The Sabah looks quite flash, and its appearance belies some remarkable quirks. Although the architecture looks colonial, in fact it was flattened during WW2 and so it’s all rebuilt. And, somewhat incredibly, the bedding arrangements come in only two sorts: those rooms with two single beds, and those with one massive king. So what the hell are families supposed to do? Hellooo. You’re catering to the tourist industry, here, people! Not business travellers.

Well, we all crammed into one king-size bed, which got us through the nights, though it was hardly comfortable. Still, at least Bex enjoyed the pool ... though even that would have me standing agog the next day.

Dinner was – how shall I put this diplomatically? – fucking awful.

Saturday, 3 July 2010

Another rough night for Joanne. The Diastop wasn’t stopping anything and one of her shoulders was blistering. Mornings in our household are never quick off the mark – we’ll be late for the apocalypse; you can bank on it – but this morning was even more protracted than most. Eventually the planets aligned, sort of, and we made it down to breakfast. Fortunately, it was a fairly ordinary continental buffet sort of arrangement. By this time, I’d pretty much lost patience with crappy food and I don’t think Jo’s stomach could have coped with even the sight of anything seriously authentic.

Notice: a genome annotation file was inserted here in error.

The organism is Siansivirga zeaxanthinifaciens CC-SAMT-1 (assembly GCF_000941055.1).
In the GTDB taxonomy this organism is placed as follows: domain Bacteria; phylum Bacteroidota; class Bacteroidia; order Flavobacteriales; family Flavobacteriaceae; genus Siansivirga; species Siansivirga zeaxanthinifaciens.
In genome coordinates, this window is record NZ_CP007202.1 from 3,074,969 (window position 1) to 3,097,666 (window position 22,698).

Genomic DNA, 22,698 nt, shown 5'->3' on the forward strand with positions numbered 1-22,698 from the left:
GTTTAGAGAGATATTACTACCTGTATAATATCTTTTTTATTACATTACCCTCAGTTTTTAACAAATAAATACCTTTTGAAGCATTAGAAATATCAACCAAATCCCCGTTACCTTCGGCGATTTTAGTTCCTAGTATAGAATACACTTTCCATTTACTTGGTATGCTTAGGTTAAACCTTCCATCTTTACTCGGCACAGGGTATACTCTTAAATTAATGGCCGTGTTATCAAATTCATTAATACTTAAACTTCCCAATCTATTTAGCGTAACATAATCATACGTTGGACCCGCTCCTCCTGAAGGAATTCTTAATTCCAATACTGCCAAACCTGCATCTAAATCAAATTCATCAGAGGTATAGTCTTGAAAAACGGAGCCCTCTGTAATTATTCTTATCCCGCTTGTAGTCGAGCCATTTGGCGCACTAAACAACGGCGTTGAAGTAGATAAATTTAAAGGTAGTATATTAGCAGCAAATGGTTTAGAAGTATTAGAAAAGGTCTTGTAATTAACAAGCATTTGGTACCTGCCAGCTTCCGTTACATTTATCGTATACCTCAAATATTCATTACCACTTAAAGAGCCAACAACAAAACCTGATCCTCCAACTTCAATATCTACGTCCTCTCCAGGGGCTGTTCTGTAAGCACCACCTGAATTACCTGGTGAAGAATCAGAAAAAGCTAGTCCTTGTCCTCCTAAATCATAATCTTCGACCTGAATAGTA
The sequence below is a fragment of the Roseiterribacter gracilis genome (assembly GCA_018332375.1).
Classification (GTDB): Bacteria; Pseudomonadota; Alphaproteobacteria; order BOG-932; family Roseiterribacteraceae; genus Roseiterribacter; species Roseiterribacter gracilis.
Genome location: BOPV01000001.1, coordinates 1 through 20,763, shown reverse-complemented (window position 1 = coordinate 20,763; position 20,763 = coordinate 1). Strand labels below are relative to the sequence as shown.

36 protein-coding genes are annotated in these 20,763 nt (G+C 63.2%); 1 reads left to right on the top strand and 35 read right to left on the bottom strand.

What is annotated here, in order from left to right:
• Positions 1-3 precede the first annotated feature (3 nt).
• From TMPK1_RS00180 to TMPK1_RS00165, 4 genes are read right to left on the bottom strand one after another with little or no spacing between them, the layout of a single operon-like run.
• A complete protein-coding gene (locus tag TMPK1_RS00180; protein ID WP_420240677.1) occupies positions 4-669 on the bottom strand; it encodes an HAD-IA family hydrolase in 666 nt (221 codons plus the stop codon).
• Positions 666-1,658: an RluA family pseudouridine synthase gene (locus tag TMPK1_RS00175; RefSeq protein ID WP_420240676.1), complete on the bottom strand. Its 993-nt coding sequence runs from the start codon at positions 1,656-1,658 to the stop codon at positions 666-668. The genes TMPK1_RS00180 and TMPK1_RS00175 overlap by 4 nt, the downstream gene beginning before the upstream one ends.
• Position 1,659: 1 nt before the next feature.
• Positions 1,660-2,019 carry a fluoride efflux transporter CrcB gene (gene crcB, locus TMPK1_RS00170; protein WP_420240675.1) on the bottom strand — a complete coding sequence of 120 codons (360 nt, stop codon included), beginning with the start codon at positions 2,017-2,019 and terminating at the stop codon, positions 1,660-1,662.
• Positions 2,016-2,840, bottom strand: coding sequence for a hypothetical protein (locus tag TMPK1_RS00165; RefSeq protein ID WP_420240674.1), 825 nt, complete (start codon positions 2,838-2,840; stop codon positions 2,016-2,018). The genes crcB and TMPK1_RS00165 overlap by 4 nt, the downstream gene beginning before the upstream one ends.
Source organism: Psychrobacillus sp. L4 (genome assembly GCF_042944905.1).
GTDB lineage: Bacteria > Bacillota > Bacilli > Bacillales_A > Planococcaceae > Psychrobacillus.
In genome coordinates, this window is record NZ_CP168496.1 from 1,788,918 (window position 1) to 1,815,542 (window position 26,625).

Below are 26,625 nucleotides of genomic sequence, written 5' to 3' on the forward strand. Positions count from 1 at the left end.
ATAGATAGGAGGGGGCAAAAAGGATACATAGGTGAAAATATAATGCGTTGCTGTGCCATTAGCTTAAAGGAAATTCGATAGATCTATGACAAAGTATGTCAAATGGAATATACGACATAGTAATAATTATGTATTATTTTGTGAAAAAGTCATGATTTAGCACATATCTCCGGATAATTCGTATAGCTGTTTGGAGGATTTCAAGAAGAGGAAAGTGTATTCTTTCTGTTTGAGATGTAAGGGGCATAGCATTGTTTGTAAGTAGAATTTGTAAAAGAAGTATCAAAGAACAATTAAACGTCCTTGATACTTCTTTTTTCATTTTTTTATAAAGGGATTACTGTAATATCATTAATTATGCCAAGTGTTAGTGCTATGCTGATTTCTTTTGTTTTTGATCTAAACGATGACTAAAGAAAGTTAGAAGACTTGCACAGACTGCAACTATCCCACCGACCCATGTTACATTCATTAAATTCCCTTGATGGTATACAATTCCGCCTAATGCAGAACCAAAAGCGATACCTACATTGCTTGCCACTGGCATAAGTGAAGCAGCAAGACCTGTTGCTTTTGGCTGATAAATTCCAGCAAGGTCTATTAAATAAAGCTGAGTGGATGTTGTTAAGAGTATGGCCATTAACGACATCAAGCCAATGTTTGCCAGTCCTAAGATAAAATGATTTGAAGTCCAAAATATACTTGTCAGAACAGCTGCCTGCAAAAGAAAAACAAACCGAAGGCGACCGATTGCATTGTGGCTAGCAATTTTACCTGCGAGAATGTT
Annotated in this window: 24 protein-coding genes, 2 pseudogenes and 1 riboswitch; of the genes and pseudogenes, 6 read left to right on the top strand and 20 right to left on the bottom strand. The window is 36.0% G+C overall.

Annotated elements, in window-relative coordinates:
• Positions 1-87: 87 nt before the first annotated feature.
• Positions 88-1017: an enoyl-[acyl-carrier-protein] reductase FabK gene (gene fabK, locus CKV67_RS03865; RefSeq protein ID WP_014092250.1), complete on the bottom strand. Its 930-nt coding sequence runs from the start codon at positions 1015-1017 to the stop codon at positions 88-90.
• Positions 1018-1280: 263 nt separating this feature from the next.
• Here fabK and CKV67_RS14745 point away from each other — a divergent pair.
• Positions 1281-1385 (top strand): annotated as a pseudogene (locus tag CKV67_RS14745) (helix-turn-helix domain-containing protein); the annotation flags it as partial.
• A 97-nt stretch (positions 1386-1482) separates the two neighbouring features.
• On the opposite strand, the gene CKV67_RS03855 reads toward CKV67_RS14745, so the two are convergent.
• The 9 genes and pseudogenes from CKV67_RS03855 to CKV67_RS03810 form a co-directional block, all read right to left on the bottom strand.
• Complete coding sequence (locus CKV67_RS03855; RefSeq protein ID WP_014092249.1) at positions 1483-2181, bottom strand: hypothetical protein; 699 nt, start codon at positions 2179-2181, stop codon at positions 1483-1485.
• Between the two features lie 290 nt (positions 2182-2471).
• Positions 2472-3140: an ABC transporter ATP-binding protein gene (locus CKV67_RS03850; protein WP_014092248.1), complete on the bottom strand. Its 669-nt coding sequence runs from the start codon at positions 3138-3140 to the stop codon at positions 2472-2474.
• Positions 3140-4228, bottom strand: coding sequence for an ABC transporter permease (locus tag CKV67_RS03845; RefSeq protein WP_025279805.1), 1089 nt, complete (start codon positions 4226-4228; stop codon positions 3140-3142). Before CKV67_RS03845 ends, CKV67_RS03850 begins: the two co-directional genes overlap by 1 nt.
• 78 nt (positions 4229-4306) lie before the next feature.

Afterwards, we went to the travel shop in the hotel, to try to organise some snorkelling for Becky. We were advised against Libran Island (“the water is not clear” – I was suspicious, but, as far as I know, it’s true) and steered towards Turtle Island instead. The price was outrageous – no surprise there, then – at about three times the rate published by Lonely Planet. But, having failed to get Bex to the summit of Kinabalu, I was driven by some internal need to make it up to her and simply took out my credit card, without all the usual fainting and smelling salts and whatnot that I normally find necessary. We couldn’t depart next day – probably for the best, considering Jo’s health – but got a berth for Monday. So we decided to spend an extra day at the Sabah, hoping Jo would recover.

We settled in for the rest of the morning, to watch Bex frolicking about in the pool, where we were privy to the wonderful workings of the Asian mind. Each time it rained heavily – three times, over the course of the morning – some little flunky came running out of wherever he was hiding, to turn off all the little fountains and waterfalls, and close the pool. I could only presume this was to prevent the bathers from getting wet. A magnificent north Queensland woman (I do like Australians) simply ignored the wee twerp, and kept swimming. Of course he didn’t have a clue what to do about that, so he just stood under an awning and glowered at her. Economically, perhaps, Australia and New Zealand are, indeed, a part of Asia. But I don’t think there’s much prospect for any real meeting of minds any time soon; we’re just too foreign to one another.